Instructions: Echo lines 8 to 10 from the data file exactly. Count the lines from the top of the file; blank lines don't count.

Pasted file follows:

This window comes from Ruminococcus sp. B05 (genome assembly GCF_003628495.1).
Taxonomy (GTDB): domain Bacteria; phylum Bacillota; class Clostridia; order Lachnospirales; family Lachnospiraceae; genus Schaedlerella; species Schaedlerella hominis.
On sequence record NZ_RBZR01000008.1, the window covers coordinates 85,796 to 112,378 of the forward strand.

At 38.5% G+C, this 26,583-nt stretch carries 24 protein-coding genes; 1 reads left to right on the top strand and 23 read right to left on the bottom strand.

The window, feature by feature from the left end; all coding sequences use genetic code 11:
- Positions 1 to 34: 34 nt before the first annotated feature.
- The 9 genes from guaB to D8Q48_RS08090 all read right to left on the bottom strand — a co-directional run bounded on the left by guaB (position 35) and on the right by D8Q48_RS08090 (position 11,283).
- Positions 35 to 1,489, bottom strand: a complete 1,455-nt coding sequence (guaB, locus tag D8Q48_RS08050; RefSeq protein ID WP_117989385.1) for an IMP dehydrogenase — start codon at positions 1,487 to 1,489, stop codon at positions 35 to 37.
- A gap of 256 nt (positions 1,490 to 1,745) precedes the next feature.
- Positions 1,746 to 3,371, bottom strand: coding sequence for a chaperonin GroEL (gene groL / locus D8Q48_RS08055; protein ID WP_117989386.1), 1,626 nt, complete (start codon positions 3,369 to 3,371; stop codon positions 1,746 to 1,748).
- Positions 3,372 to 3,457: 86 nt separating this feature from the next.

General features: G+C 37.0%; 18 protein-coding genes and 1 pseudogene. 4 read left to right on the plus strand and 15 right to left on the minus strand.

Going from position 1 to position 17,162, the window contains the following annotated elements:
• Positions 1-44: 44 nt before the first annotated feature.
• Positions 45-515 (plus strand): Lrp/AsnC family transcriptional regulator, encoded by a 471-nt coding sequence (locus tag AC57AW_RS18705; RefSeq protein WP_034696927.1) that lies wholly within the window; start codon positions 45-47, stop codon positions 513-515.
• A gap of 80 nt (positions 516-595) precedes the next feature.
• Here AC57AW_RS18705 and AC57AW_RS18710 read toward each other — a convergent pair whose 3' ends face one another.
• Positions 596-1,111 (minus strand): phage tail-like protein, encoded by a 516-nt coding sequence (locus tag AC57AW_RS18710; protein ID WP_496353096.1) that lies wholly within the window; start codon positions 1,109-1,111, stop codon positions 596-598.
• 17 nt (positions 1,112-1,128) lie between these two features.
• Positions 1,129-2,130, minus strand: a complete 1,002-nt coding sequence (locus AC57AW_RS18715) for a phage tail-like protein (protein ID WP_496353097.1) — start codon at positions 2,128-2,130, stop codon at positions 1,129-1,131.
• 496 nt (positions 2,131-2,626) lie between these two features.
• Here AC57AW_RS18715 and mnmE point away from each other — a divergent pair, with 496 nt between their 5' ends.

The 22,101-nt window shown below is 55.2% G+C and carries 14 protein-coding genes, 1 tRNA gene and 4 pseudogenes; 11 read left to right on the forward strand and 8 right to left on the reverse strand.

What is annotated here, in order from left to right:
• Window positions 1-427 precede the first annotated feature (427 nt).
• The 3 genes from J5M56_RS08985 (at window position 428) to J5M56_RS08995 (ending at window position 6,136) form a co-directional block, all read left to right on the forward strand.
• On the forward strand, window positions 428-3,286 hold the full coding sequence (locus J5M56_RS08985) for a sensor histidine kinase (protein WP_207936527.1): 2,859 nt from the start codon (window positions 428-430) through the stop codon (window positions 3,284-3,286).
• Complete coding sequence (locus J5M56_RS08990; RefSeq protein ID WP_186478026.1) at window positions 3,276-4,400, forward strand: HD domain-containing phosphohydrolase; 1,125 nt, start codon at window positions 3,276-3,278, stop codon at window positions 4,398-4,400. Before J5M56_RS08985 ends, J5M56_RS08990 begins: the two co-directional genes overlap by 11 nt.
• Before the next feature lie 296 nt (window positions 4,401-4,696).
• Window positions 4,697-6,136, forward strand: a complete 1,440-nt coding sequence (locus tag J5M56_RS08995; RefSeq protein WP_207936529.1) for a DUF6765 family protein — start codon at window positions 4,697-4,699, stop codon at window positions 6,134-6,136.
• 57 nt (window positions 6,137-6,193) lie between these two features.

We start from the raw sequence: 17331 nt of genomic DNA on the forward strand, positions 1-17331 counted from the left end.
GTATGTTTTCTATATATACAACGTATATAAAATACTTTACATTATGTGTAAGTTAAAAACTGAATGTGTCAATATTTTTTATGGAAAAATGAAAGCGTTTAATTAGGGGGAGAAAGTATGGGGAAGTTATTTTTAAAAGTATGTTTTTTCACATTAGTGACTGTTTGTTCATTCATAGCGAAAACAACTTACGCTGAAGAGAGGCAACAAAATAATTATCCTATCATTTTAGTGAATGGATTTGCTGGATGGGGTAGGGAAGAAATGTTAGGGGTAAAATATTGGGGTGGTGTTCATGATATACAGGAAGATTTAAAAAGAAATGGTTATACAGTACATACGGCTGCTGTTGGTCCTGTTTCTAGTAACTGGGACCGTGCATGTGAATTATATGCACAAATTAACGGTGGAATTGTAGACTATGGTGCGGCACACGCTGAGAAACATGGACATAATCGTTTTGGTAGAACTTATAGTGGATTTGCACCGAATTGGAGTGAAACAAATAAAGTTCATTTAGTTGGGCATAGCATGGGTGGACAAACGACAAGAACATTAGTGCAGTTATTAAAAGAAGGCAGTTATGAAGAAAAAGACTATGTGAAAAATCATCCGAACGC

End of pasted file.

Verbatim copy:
- Positions 35 to 1,489, bottom strand: a complete 1,455-nt coding sequence (guaB, locus tag D8Q48_RS08050; RefSeq protein ID WP_117989385.1) for an IMP dehydrogenase — start codon at positions 1,487 to 1,489, stop codon at positions 35 to 37.
- A gap of 256 nt (positions 1,490 to 1,745) precedes the next feature.
- Positions 1,746 to 3,371, bottom strand: coding sequence for a chaperonin GroEL (gene groL / locus D8Q48_RS08055; protein ID WP_117989386.1), 1,626 nt, complete (start codon positions 3,369 to 3,371; stop codon positions 1,746 to 1,748).